Towards a narrative concept of citizenship: Implications for citizenship education as children’s identity-making | Intellect Skip to content
Volume 8, Issue 3
  • ISSN: 1751-1917
  • E-ISSN: 1751-1925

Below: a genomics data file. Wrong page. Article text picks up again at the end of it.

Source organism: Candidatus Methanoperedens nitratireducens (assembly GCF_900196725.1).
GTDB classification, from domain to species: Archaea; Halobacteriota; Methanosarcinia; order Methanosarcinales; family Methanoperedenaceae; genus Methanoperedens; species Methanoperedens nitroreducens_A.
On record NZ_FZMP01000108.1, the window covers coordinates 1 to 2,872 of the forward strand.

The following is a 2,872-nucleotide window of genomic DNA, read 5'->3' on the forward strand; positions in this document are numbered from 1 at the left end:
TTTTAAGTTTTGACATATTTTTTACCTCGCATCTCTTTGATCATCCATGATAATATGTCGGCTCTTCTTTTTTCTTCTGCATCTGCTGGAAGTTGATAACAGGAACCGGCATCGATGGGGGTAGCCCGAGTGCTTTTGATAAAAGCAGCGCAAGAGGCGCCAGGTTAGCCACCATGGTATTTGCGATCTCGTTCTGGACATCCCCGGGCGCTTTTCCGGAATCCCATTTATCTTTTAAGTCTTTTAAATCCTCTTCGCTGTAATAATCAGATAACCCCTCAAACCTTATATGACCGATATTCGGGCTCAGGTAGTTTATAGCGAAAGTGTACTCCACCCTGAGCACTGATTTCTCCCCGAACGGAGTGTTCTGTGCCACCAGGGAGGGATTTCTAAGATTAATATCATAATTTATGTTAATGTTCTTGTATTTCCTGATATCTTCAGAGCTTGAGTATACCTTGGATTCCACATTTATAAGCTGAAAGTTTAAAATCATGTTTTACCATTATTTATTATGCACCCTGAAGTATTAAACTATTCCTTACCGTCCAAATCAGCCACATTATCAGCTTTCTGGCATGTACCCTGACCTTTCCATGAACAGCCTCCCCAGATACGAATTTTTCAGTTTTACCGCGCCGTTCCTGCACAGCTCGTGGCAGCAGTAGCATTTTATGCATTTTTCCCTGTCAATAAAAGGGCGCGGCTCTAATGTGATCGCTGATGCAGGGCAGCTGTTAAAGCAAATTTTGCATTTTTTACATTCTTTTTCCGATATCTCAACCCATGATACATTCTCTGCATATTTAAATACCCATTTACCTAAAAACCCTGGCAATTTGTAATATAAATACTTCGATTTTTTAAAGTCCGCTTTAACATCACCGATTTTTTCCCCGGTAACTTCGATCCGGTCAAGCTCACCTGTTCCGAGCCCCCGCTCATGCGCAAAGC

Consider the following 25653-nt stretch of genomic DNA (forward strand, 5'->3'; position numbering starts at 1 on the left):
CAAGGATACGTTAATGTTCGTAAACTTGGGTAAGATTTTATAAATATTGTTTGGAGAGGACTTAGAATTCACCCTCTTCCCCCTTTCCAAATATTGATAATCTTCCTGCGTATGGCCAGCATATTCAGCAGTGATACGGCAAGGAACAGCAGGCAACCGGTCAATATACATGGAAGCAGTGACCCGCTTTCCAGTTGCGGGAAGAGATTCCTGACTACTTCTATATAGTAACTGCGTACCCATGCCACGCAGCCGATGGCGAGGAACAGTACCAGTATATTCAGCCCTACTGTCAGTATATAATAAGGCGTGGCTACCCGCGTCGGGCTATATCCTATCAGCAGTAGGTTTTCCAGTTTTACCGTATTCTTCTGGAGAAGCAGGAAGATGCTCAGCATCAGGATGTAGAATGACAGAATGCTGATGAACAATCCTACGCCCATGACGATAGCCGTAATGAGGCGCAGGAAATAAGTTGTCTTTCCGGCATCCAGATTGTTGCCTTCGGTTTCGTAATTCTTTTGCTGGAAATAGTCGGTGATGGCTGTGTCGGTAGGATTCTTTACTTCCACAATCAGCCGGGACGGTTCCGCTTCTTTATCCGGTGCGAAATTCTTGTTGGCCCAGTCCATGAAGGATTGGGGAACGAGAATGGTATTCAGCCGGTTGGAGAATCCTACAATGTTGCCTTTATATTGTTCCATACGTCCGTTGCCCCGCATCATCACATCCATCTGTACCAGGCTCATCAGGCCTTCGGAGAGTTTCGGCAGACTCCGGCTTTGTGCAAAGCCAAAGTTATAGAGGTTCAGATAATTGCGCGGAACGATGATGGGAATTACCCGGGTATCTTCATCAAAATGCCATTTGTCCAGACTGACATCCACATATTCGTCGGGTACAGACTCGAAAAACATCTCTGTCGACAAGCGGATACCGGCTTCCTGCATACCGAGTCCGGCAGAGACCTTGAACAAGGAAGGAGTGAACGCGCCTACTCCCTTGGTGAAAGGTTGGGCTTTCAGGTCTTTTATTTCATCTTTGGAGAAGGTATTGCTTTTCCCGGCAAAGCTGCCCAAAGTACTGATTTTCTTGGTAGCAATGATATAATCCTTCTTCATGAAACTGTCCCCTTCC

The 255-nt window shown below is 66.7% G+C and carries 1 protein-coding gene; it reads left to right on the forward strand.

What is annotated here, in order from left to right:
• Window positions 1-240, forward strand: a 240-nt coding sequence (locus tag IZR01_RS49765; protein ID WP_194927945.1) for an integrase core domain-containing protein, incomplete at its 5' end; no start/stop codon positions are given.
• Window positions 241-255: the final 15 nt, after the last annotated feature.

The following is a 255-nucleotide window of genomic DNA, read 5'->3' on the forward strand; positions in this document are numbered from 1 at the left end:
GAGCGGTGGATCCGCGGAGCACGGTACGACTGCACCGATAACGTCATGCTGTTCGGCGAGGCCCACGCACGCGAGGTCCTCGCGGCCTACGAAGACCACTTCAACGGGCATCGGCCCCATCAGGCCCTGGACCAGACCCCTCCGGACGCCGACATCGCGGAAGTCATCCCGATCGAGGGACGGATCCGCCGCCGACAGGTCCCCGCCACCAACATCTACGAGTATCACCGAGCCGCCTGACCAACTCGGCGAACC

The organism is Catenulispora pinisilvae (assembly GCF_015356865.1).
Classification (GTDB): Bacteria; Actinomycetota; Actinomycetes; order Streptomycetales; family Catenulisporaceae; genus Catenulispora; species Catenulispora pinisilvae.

This article offers a narrative concept of citizenship in order to suggest a model of citizenship education as opposed to the factual, values-oriented model currently emphasized in Korea. Korea’s current approach to citizenship education is shaped by a mandated moral education curriculum meant to instil selected national values and moral virtues in children through a top-down method of teaching and learning citizenship. The article develops a different concept of citizenship in order to inspire the practice of citizenship education as children’s identity-making. The new concept, which employs a narrative inquiry methodology for the autobiographical inquiry, is found to be in fundamental conflict with Korea’s current practice of citizenship education: the narrative concept of citizenship attends to children’s lived experiences as a starting point for citizenship education that educates children about who they are and how they live as citizens. In contrast, the predetermined values-/virtues-oriented view of citizenship underpinning the established teaching practices in Korea educates children to be knowledgeable about citizenship values or virtues without establishing the relevance of this knowledge in their lives. This study suggests that, given the goals and standards of citizenship education, the narrative concept of citizenship would be far more effective in that it allows children to see themselves in multiple dimensions of good citizenship.


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